Restraint

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Re-reading a treasured memoir discovered at Blue Hill Books years ago, I came across this quote:

By using restraint in most things I intended to be joyfully unrestrained in a few. For this was always my favorite way of doing things.’ That’s Katherine Butler Hathaway, in The Little Locksmith, describing the budgeting of expenses for her 1920 home renovation in Castine, Maine.

Restraint. Highly esteemed by the Alexander Technique community, to ‘restrain‘ is to ‘hold back from action.’  This is the very definition of the Alexandrian principle of Inhibition. We pause, we stop, we refrain. Working with what we have—-whether it be  pandemic restrictions, or a limited budget, we pause to consider the possibilities and then act.

Hathaway’s other projects included painting and writing: ‘I could never work with great spirit in any material unless I knew that the amount of it was limited–I had to be hedged in by a boundary of either space or material, in order to awaken the feeling of creative excitement.’ 

We are most certainlyhedged in‘ due to circumstances not of our own making. But I do choose boundaries, and they bear creative fruit; the 250-word-count of the weekly blog posts, for instance. Observing word count limitations contributes to clarity and cleaner prose. Another example–with fewer trips to the grocery, meals are created from what is at hand. The results are often delicious.

Within the boundaries of your present-day life, I am wishing you well, and hoping for you ‘creative excitement‘ in the midst of  limitation and restraint–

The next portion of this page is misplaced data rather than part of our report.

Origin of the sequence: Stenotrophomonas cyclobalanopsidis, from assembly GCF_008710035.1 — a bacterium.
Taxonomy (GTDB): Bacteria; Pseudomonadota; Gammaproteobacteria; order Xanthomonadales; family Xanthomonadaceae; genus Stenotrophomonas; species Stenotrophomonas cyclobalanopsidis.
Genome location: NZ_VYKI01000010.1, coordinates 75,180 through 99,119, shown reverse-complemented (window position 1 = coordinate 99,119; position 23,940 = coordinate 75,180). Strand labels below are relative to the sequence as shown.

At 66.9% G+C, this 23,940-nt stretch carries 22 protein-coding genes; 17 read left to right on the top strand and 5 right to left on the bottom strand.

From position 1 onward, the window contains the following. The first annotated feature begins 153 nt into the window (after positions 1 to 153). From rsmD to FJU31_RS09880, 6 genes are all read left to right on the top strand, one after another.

Cold Coffee

 

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Not to be confused with iced coffee. That beverage is on purpose. Cold coffee is not. Looking up from Encyclopedia of an Ordinary Life, I see my cuppa, sitting forlornly on the end table, cold yet again, having been warmed up not once, but twice. ‘Words will do that,’ I say to myself, Amy Krouse Rosenthal’s words in particular. Love this quirky memoir. 

Published 14 years ago, it’s one of those titles that came to my attention when first out, and then got lost in the shuffle of too-much-too-many. Books that is. But the book found me, as books often do. I have learned to rely on this mysterious phenomenon,  knowing that an oh-so-special book will appear when needed.

And then this: padding around the studio, returning chairs to their places, picking up anatomy tomes from the floor, tidying up after last evening’s Alexander Technique student, I linger at the poetry shelf, pulling out Jane Kenyon’s Collected Poems, opening randomly to:

Like a mad red brain 

the involute rhubarb leaf 

thinks its way up 

through loam.’

A fitting conclusion to an Alexander Technique lesson, yes? Plants are ‘thinking their way up’ all over the place right now, inspiration for us to do the same.

Wishing for you good words in a good book, good enough to cause your coffee to go cold—